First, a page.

“For you know the grace of our Lord Jesus Christ, that though He was rich, yet for your sakes He became poor, so that you through His poverty might become rich. 2 Corinthians 8:9
“Chestnuts roasting on an open fire, Jack Frost nipping at your nose, Yuletide carols being sung by a choir, And folks dressed up like Eskimos, conjures up a familiar picture of Christmas celebration and family traditions, whatever yours may be. In a few days many of you will be sitting around a Christmas tree exchanging gifts, observing delight on the faces of those you love, smelling the aromas from the kitchen. But consider how contrasts heighten the enjoyment of most pleasures. Sitting before a warm, crackling fire in your favorite chair seems more inviting when its snowing outside. Hot spiced cider, a good cup of coffee, a warm fire are all the more pleasurable on a cold day. When you are hungry, eating is a greater joy. When you know pain, relief or painlessness is a treasure. And when you are alone and lonely, company warms the heart.
The first Christmas is quite a contrast to the Christmases most of us experience today. We have romanticized the true Nativity story passed down to us in the Bible so that we do not readily think of the pain and discomfort Mary and Joseph endured. What we do know is that the circumstances were dire and severe. The birth was not in the comfort of a home, but in some form of a dirty stable vulnerable to the elements, manure, mice and insects. Young Mary did not have the comforts normally accorded to most mothers giving birth; nor for her first birth, the assistance of her mother. She had Joseph, but this was his first experience as a father. They were not people of means. There is no doubt Jesus was born in the humblest of circumstances.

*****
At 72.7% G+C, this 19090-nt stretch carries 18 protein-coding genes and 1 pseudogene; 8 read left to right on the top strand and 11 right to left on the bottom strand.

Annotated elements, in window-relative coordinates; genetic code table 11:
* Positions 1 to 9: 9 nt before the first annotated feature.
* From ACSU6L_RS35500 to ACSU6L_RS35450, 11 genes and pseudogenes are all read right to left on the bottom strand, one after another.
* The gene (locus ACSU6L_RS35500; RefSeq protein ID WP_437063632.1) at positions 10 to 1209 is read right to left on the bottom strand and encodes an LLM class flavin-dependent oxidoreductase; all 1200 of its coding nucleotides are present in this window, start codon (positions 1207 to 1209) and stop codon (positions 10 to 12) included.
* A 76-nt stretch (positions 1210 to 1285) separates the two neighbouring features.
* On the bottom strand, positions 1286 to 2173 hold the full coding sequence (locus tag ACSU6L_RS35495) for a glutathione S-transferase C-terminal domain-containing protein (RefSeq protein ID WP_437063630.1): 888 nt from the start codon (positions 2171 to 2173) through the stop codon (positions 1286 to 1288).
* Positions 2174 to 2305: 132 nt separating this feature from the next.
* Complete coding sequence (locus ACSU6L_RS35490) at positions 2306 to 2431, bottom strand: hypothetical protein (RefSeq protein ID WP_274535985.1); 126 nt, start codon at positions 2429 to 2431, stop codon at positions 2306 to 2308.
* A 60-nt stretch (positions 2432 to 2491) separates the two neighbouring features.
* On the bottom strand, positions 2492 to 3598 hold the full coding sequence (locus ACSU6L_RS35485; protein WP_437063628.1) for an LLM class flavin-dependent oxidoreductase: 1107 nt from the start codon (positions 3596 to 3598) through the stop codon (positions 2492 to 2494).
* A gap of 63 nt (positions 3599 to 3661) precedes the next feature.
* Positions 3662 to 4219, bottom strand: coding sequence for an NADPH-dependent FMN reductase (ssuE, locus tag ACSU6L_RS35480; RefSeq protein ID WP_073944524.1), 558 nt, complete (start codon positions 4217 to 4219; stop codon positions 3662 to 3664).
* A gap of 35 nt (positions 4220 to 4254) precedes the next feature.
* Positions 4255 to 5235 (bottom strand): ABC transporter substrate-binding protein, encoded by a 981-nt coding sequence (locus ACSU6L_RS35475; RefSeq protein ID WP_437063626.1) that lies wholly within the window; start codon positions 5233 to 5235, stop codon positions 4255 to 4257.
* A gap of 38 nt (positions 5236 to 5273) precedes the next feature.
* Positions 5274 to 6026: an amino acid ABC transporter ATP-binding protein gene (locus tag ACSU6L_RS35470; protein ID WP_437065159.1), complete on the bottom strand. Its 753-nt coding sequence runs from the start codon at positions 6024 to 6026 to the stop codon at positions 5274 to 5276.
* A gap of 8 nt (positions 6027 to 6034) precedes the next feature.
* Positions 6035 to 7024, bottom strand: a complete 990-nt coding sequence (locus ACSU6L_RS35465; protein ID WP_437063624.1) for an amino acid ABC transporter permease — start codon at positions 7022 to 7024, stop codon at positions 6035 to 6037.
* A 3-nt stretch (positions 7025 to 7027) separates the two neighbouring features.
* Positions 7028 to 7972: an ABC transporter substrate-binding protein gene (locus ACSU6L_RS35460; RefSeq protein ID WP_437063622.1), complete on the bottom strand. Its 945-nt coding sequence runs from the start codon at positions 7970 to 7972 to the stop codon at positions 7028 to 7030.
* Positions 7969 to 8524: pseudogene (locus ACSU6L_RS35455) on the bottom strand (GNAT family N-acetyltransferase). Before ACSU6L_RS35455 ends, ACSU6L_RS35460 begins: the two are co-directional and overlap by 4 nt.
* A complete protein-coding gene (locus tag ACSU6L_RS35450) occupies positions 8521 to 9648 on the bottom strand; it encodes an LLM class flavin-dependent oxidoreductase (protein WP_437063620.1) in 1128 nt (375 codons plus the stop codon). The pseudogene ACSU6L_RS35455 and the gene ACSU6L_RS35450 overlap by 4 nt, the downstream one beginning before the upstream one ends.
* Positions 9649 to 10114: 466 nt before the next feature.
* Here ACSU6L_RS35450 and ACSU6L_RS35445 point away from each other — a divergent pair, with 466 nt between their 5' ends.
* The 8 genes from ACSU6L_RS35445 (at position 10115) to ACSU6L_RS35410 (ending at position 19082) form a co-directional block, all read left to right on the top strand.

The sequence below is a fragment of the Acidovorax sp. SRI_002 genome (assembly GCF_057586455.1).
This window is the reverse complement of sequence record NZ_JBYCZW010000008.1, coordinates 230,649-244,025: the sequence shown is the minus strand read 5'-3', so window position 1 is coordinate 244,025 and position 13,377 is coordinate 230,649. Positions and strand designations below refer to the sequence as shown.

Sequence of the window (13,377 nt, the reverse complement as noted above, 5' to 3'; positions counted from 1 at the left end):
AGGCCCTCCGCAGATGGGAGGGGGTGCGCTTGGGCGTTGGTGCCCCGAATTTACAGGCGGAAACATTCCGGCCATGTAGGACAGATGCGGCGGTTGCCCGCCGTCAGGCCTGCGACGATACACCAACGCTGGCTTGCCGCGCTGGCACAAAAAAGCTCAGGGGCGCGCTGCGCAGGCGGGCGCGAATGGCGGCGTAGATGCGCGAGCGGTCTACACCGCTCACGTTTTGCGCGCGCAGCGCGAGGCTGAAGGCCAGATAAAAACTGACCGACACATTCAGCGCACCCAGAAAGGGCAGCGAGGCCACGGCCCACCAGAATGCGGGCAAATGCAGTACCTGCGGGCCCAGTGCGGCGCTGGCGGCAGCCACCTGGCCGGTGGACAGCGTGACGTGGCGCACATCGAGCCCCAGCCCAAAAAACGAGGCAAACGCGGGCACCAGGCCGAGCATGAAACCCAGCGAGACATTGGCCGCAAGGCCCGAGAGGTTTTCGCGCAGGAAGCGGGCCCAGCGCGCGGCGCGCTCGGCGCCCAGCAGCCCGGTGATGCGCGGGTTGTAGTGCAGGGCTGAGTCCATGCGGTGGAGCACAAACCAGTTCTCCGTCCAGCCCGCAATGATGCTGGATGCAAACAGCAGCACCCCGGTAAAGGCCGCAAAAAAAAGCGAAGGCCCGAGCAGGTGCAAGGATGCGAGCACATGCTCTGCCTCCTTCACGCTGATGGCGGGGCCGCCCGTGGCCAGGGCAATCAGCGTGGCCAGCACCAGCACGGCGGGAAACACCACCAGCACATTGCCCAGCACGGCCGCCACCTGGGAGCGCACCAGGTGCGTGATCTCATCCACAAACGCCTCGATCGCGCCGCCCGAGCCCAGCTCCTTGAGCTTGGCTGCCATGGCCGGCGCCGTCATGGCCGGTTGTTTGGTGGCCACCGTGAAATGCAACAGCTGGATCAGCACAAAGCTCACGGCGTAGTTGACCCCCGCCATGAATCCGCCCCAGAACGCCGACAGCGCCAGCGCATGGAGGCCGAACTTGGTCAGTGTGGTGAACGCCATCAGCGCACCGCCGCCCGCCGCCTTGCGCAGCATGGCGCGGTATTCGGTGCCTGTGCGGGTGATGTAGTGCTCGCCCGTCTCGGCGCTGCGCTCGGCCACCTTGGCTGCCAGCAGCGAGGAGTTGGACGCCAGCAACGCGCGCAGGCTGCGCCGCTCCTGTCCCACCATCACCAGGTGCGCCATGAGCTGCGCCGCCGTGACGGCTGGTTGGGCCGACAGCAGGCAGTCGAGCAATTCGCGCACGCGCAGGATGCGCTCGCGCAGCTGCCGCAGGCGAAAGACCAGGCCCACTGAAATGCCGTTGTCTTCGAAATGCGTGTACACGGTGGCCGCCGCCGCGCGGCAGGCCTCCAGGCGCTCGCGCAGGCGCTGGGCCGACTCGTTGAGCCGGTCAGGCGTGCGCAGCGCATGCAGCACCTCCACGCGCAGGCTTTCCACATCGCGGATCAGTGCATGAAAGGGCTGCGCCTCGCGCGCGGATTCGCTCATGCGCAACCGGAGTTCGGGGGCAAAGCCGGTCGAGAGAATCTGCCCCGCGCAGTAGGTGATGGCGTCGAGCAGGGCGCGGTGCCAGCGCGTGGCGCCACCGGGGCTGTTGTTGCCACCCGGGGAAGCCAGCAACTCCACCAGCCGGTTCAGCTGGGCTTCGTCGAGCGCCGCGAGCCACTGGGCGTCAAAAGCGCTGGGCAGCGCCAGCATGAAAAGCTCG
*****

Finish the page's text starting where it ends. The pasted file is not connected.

Meditating on the reality of it, contrasting it to our own blessings this Christmas, should bring the warmth of thanksgiving for what God has done for us in this supreme act of love. We would not have what we enjoy this Christmas without the love God conveyed to us in that stable on the first Christmas night. The contrast ought to make our love for Him even greater. But then so should our contrasting our bondage in sin to the freedom of the children of God, our life apart from His love to basking in the light of our Father’s smiling countenance, a Christ-less eternity to “well done, good and faithful servant. The contrasts are of infinite proportion.
We who know the righteousness of Christ, begun in the poverty of a stable when He took on flesh to become our eternal brother, redeemer, friend, and mediator, are blessed this Christmas beyond measure. The poverty, but nevertheless, glory, of that first Christmas, warms our hearts and is our joy.
“Born Thy people to deliver, born a child, and yet a King. Born to reign in us forever, now Thy gracious kingdom bring. By Thine own eternal Spirit rule in all our hearts alone;”¨ by Thine own sufficient merit, raise us to Thy glorious throne.”
(4th verse of Charles Wesley’s hymn, “Come, Thou Long Expected Jesus,” 1744)
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